Even in the current overheated used vehicle market with values at unparalleled levels, fleet operators who are sending defleeted EVs to auction may find putting some basic policies and procedures in place will help expedite a sale and gain a healthy return. Matthew Davock, director of commercial vehicles at auction house Manheim UK, offers the following advice. 

“Firstly, transportation and customer vehicle return handovers will be critical.
I would use an inspect and collect partner that has experience in moving and carrying electric vehicles.  Secondly, I would encourage all vendors to ensure the vehicle is sold with all its important documentation and equipment (charging cables etc.).” 

Highlighting how careful marketing can aid a sale, Davock adds: “Targeted and dedicated sale events are also important in maximising price sale performances and Manheim has special EV/bespoke sale events throughout our sales calendar.” 

Broadly agreeing with Davock’s view, Stuart Pearson, chief operating officer at BCA UK says: “Alternative fuelled LCVs remain relatively scarce, with pure electric vans a rarity. Accurate appraisal and valuation are essential to generate buyer interest. Vendors should pay close attention to providing a full vehicle description and ensuring a comprehensive service history and associated paperwork is present when the vehicle is sold, which includes detailing the type of powertrain and battery specification. Charging cables can be expensive, so ensuring that all are returned is vital. The best prices will be achieved by targeting the right buyer base with the most detailed information.”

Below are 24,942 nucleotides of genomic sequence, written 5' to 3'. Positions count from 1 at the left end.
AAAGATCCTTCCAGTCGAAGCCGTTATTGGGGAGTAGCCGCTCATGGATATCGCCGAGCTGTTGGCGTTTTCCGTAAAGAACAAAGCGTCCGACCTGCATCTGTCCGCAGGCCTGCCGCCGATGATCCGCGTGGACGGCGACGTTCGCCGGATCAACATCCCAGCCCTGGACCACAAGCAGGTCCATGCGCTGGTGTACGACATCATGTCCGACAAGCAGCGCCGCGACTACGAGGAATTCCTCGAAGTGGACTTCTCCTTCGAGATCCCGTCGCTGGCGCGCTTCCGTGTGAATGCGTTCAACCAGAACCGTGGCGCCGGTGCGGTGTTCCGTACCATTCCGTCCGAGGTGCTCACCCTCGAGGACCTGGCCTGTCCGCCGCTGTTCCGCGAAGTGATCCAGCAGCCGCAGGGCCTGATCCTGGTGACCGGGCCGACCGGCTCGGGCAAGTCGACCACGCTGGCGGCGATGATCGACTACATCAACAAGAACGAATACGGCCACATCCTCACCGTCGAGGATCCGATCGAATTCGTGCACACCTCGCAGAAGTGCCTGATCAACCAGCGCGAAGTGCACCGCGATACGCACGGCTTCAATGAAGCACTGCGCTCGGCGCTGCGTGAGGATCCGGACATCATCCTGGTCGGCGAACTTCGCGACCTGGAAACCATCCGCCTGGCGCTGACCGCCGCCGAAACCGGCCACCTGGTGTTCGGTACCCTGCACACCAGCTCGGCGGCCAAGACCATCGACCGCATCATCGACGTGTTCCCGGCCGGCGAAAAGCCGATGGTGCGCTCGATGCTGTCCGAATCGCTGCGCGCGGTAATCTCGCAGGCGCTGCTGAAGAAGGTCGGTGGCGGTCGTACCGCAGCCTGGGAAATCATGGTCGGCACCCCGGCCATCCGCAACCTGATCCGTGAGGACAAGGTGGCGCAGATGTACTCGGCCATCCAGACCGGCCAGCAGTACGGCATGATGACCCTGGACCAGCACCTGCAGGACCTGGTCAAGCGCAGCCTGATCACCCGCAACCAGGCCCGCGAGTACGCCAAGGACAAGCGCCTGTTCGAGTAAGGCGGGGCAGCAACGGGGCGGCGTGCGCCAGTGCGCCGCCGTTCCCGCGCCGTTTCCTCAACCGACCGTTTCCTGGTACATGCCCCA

Trade buyers are likely to seek some sort of reassurance as to the health of the vehicle’s battery pack, highlights Steve Botfield, senior editor of commercial vehicles and motorcycles at valuation company cap-hpi. “Provide as much information as possible regarding the vehicle’s use and charging cycles, as a high mileage vehicle does not translate into higher battery degradation, providing that a sensible charging strategy is undertaken. In the future, “State of Health” (SOH) reports will become readily available giving the buyer information including the health of the battery and how the vehicle has been charged (240v or Direct-current fast charger (DCDC)).  Considerable use of DCFC can impact the speed at which a battery can degrade.”

Although electric vans currently only form a very small part of any vehicle auction, the remarketing industry is now seeing them appear more regularly and patterns are starting to form in buyer behaviour and the level of values being achieved. But, are traders still hesitant because of a relatively unknown quantity? Andy Picton, chief commercial vehicle editor at Glass thinks this may be the case.